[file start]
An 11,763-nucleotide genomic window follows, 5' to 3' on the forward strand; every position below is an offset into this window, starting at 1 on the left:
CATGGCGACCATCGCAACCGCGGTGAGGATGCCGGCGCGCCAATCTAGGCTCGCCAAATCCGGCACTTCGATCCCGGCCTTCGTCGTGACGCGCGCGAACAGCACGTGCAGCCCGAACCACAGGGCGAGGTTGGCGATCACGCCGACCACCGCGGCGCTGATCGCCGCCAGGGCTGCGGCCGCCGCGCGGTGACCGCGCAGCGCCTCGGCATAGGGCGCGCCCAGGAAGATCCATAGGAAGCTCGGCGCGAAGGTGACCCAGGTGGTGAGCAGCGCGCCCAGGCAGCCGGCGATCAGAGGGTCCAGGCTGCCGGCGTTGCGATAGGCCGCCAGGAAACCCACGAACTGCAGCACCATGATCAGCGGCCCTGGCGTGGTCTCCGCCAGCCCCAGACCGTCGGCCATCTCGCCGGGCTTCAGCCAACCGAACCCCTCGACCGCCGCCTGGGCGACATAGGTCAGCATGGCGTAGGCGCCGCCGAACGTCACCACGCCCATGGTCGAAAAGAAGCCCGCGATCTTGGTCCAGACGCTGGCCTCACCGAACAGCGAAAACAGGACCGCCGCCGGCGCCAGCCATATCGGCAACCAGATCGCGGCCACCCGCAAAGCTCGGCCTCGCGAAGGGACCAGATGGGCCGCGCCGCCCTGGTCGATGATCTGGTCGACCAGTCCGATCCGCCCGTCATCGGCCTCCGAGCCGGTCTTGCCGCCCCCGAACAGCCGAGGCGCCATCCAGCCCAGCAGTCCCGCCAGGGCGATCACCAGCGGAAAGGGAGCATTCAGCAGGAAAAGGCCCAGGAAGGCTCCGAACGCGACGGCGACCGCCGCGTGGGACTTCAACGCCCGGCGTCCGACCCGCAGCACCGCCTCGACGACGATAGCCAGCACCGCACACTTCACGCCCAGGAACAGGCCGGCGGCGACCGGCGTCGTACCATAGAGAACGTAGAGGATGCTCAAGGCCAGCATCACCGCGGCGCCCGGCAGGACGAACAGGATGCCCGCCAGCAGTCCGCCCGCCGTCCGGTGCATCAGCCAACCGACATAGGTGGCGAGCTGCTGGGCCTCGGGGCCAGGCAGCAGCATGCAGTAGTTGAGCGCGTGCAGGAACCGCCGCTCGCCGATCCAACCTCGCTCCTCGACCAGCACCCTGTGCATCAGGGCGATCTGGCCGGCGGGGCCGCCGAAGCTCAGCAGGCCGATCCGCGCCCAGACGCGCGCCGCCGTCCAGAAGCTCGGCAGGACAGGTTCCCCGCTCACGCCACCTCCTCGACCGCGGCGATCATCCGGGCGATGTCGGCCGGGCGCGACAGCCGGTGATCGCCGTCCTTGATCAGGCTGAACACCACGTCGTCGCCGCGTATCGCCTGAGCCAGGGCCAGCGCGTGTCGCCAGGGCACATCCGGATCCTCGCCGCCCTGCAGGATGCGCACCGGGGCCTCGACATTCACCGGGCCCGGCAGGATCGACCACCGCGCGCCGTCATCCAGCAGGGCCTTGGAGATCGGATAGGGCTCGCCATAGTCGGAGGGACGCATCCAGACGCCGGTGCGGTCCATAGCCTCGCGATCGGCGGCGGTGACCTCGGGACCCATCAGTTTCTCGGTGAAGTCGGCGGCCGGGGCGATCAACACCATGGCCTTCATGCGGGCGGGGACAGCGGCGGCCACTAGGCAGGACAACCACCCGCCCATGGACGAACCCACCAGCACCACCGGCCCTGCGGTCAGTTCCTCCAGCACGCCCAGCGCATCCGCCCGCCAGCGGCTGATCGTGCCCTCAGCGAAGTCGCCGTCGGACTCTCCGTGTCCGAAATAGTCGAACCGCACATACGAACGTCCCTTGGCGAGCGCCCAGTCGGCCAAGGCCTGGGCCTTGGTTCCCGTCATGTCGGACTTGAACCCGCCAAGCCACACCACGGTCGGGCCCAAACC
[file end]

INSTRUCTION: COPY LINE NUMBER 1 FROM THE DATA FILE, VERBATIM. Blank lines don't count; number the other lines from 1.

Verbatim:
An 11,763-nucleotide genomic window follows, 5' to 3' on the forward strand; every position below is an offset into this window, starting at 1 on the left: